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 Post subject:
PostPosted: Wed Jun 25, 2008 9:30 pm 
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Joined: Fri Jun 13, 2008 10:16 am
Posts: 7
Location: Winnipeg
Thanks for all the responses everyone! There are some really good perspectives.
In terms of the post from Panacea, I totally understand what you are talking about. I taught in an elementary school for 10 years before I had my kids and I know that many schools are striving to have effective anaphylaxis policies in place. We chose my daughters school because they actually took her allergies seriously. Other schools simply said that she should stay home during certain activities and that she couldn't sit with other children for lunch, etc.
That being said, my problem with this situation was with the teacher talking to other parents in the class about my daughter and what a pain in the butt it's been to have her in the class all year. This is unprofessional. In all my years teaching I would have never spoken to another parent about one of my students - never!
I understand that dealing with multiple food allergies is daunting for anyone, especially if you have never dealt with it before. I remember sitting in my daughter's allergists office crying when we first found out about her allergies because I was so overwhelmed.
I think it is important for the schools and the parents to work together all the time on this one - not as much as possible, but on a continuous basis.
I never once asked for there to be no food in the classroom this year, I only wanted the common decency of a phone call from the teacher if they were going to be doing an activity that involved food.
In today's world there are many special needs that teachers are dealing with, but anaphylaxis is one of the only life-threatening issues that is prevalent in today's classrooms.
Keep the responses coming - this is a good conversation!


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 Post subject:
PostPosted: Wed Jun 25, 2008 9:54 pm 
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Joined: Tue Mar 22, 2005 11:17 pm
Posts: 6455
Location: Ottawa
Panacea- I appreciate your perspective and I don't think you have said anything out of line. :)

That being said, I don't see how an EA will make my child safer if she is expected to handle items that are possibly covered with her allergens.

What I would like to see is more time allowed for hand washing. This is something that would benefit all students as it is the best defense against viruses and infections. Alas, it takes precious time to herd 20-30 students through the sink. It also requires that resources be stocked.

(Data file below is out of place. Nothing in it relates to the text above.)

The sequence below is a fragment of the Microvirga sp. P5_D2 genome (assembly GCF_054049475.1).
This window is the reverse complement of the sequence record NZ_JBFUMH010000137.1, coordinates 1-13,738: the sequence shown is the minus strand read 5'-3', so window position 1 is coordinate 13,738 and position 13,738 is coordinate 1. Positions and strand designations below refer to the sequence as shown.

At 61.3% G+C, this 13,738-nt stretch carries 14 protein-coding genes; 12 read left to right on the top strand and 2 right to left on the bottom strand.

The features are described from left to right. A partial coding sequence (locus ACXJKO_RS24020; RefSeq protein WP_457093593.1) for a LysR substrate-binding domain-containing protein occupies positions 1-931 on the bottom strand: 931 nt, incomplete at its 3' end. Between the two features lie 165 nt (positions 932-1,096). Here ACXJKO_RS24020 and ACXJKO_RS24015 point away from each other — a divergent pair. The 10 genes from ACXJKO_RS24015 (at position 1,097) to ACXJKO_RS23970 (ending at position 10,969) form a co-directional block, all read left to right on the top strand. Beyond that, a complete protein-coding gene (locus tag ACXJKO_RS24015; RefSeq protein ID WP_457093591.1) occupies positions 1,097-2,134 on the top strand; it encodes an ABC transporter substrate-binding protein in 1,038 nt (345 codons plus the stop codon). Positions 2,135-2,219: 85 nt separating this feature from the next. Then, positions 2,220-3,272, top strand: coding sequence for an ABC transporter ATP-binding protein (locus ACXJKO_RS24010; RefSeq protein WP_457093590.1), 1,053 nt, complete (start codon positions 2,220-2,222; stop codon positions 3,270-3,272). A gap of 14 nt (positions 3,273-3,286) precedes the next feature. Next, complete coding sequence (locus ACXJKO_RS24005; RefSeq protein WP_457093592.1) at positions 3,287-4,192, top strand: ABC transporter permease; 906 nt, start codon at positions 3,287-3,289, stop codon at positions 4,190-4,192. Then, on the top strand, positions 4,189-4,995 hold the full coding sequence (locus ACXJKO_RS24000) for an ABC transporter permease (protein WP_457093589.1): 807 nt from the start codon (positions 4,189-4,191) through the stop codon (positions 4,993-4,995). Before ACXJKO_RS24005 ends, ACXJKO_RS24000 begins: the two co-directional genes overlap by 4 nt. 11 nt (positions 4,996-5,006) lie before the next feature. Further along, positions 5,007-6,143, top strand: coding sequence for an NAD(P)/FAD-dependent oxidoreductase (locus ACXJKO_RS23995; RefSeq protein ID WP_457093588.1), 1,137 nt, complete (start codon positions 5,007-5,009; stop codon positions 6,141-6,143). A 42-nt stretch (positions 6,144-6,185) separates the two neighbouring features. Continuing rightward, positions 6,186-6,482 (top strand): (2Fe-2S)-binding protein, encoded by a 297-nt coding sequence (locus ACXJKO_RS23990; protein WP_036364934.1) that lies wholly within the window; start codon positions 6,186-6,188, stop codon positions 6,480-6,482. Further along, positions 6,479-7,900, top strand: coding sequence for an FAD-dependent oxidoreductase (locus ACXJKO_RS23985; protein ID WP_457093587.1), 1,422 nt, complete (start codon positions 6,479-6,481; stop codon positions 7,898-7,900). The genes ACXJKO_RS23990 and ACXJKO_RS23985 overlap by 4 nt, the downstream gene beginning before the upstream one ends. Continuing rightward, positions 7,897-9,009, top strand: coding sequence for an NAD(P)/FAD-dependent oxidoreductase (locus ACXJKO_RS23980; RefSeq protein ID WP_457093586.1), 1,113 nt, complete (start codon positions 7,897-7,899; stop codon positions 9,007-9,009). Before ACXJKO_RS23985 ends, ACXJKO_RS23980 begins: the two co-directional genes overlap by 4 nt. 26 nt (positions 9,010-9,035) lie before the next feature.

I can appreciate that with ADHD, dyslexia, or tired and hungry children to try to teach, food allergies are just a part of the equation. I don't expect huge changes to the class structure. I do ask that some thought be given to reduce the risk of exposure and that doesn't mean to have to remove all art supplies but that some thought be given to food items used in lesson plans.

I believe that keeping the lines of communication open and keeping the tone one of mutual respect is important. I truly believe that it is possible to teach a lesson while keeping all of the students safe.

I agree that it is difficult at times and it can seem over whelming but when a teacher feels the need to vent about this, it should be in the teachers lounge with his/her peers and not to a parent of another student. If a nurse was over heard complaining to a relative about how much work it was to look after another patient, you can be sure that this would be frowned upon.

_________________
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Daughter: asthma, allergies to egg, milk, peanuts, tree nuts, most legumes (not soy) & penicillin. Developing hayfever type allergies.
Husband: no allergies
Me: allergies to some tree that flowers in May
Cat: allergic to beef, pork and lamb


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 Post subject:
PostPosted: Thu Jun 26, 2008 9:29 am 
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Joined: Thu Mar 03, 2005 9:38 pm
Posts: 1643
Location: Toronto
_Susan_ wrote:
IAsk for a meeting with the new teacher (either in person or by phone) prior to the school year starting so that you can discuss issues before they arise.


This is not always as easy as it sounds. I have given up on attempting a *before the year starts* meeting or even phone call with a teacher.

I had things set up in June with the new teacher. Something happened (can't remember what) and I discovered that between June and mid-August there were major changes in the class list. I called the school attempting to speak to the new teacher. I did get in touch with the principal who refused to give a message to the teacher to contact me. It had something to do with the teachers collective agreement.

Instead, I ended up in a crowded school-yard the first day of school with an epi-trainer and asking the teacher to show me how to use it. (All staff is trained, but since I don't know who trained them, I want proof.) In my son's case, I can then book a meeting for later in the week. I realize with food allergies you can't wait.